While at sea, the US State Department sends regular email updates. Tymitz also receives updates from British sources, and the ship’s Captain occasionally gets reports from other countries such as Australia or Italy. As the ship approached Ghana, there were no indications from these reports that travel to the country should be avoided.

“What came in from Ghana was ‘be careful of public areas, stay out of five star hotels, remain vigilant in all of your travels in and around the country’, but there were no specific threats,” Tymitz said.

If there were a case in which the State Department issued a warning that directly cautioned against ‘unnecessary travel’ to a particular country, Tymitz added, the port would likely be cancelled. It has happened on Semester at Sea before. In 2012, the Department advised the ship not to port in Morocco following recent terrorist activity. The warning was headed, and the ship sailed to the Canary Islands instead. No such cautionary report was given for Ghana, however.

“They’re not planning on issuing a civilian warning here,” John Hackmann, an intern with the US Embassy in Accra, said. “They’ve had no additional things besides that the military stopped sending people here. But they’re a separate entity from the State Department anyway.”

While Hackmann, who is currently living in Accra, did note that there has been an increase in security around hotels, beaches, and other places Westerners would go since the recent attacks, he maintained that the country is safe.

“I think that Ghana is just as secure as every other place in the world,” he said. “I mean, no matter where you go, there’s something happening in terrorism. Look at the United States. They’ve had more than a lot of countries have.”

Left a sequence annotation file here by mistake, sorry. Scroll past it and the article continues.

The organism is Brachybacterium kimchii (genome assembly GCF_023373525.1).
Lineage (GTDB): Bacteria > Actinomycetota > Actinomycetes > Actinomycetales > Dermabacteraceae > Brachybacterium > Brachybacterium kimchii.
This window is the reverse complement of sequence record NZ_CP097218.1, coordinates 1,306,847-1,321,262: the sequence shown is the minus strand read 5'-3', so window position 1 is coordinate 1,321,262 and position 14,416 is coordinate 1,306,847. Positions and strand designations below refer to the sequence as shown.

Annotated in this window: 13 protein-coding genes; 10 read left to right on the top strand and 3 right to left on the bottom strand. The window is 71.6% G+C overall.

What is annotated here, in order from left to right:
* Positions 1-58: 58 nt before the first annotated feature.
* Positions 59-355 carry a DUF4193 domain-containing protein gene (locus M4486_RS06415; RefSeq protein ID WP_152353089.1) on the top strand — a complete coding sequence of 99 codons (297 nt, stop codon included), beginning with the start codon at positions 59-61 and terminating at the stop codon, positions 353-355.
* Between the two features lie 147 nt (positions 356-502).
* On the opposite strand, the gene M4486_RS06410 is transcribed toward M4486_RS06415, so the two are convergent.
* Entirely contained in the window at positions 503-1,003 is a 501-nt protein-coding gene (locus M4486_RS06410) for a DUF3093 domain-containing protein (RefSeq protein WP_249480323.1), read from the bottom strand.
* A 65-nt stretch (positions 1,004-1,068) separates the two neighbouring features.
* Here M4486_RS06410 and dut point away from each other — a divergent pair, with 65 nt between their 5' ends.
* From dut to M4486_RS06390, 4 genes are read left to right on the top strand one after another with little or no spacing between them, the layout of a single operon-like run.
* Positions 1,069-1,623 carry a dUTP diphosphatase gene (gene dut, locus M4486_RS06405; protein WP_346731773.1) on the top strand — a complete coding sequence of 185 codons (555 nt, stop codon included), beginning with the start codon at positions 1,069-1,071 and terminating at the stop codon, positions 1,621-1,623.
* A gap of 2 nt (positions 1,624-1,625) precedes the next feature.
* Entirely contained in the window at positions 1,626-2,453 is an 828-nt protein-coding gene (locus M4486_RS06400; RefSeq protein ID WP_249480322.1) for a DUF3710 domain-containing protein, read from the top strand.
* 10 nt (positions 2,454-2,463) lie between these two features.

Kobby Nemo, a Ghanaian business owner, was equally sure about the country’s safety.

“In West Africa, Ghana is the safest country,” he said. “We’ve never had any civil wars, nothing like that. Ghana is really, really safe.”

The country, which is 71% Christian, has never experienced an Islamist terrorist attack. Nemo said that it is unlikely to be the target of one.

“Nothing like that is going to happen here, there’s never been something out here,” he said. “I’m not afraid of violence at all.”

As Nemo would have guessed, no terrorist activity was reported in Ghana throughout the course of Semester at Sea’s five-day visit. All of the students who got off of the ship made it back safely, including those who went to beach hotels much like the one’s that were attacked in Ghana’s bordering countries.

The voyage is not yet clear of potentially dangerous areas, however. The MV World Odyssey is currently sailing to Morocco, another contentious port in regard to terrorism concerns. Currently, there are no plans to change course.

“There isn’t any indication that we shouldn’t go to Morocco,” Dean Tymitz said.

But, as always, the Semester at Sea team will maintain constant vigilance, he said.